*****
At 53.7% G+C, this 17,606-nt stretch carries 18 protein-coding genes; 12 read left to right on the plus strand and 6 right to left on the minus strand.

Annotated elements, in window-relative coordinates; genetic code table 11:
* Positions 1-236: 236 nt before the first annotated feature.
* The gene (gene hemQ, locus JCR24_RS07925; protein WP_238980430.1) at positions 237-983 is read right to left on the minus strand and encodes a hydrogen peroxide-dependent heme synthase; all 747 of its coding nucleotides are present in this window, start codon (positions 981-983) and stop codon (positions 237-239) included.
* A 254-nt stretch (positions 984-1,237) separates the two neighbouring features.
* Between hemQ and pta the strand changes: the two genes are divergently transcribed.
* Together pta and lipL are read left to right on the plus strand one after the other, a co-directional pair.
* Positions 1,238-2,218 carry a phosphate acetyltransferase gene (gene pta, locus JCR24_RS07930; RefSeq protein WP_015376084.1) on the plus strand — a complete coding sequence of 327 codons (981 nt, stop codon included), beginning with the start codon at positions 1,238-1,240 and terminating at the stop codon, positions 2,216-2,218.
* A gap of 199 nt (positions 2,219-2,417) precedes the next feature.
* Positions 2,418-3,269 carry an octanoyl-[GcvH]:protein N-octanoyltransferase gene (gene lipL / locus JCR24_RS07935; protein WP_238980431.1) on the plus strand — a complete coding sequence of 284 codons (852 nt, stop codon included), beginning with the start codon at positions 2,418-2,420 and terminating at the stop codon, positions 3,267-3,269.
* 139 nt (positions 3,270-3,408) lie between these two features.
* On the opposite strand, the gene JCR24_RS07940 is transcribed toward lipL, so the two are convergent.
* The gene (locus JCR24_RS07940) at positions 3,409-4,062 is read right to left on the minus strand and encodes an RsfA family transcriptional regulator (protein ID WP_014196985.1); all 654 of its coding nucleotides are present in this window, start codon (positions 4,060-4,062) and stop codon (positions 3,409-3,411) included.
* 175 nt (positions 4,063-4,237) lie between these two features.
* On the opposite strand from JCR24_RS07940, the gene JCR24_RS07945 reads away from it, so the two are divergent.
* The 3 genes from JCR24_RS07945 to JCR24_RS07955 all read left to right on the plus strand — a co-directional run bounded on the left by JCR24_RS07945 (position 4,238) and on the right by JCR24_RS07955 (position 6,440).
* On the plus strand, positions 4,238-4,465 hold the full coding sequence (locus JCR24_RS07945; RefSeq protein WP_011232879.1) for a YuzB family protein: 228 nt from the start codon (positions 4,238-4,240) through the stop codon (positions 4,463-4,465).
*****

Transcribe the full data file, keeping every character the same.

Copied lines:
At 53.7% G+C, this 17,606-nt stretch carries 18 protein-coding genes; 12 read left to right on the plus strand and 6 right to left on the minus strand.

Annotated elements, in window-relative coordinates; genetic code table 11:
* Positions 1-236: 236 nt before the first annotated feature.
* The gene (gene hemQ, locus JCR24_RS07925; protein WP_238980430.1) at positions 237-983 is read right to left on the minus strand and encodes a hydrogen peroxide-dependent heme synthase; all 747 of its coding nucleotides are present in this window, start codon (positions 981-983) and stop codon (positions 237-239) included.
* A 254-nt stretch (positions 984-1,237) separates the two neighbouring features.
* Between hemQ and pta the strand changes: the two genes are divergently transcribed.
* Together pta and lipL are read left to right on the plus strand one after the other, a co-directional pair.
* Positions 1,238-2,218 carry a phosphate acetyltransferase gene (gene pta, locus JCR24_RS07930; RefSeq protein WP_015376084.1) on the plus strand — a complete coding sequence of 327 codons (981 nt, stop codon included), beginning with the start codon at positions 1,238-1,240 and terminating at the stop codon, positions 2,216-2,218.
* A gap of 199 nt (positions 2,219-2,417) precedes the next feature.
* Positions 2,418-3,269 carry an octanoyl-[GcvH]:protein N-octanoyltransferase gene (gene lipL / locus JCR24_RS07935; protein WP_238980431.1) on the plus strand — a complete coding sequence of 284 codons (852 nt, stop codon included), beginning with the start codon at positions 2,418-2,420 and terminating at the stop codon, positions 3,267-3,269.
* 139 nt (positions 3,270-3,408) lie between these two features.
* On the opposite strand, the gene JCR24_RS07940 is transcribed toward lipL, so the two are convergent.
* The gene (locus JCR24_RS07940) at positions 3,409-4,062 is read right to left on the minus strand and encodes an RsfA family transcriptional regulator (protein ID WP_014196985.1); all 654 of its coding nucleotides are present in this window, start codon (positions 4,060-4,062) and stop codon (positions 3,409-3,411) included.
* 175 nt (positions 4,063-4,237) lie between these two features.
* On the opposite strand from JCR24_RS07940, the gene JCR24_RS07945 reads away from it, so the two are divergent.
* The 3 genes from JCR24_RS07945 to JCR24_RS07955 all read left to right on the plus strand — a co-directional run bounded on the left by JCR24_RS07945 (position 4,238) and on the right by JCR24_RS07955 (position 6,440).
* On the plus strand, positions 4,238-4,465 hold the full coding sequence (locus JCR24_RS07945; RefSeq protein WP_011232879.1) for a YuzB family protein: 228 nt from the start codon (positions 4,238-4,240) through the stop codon (positions 4,463-4,465).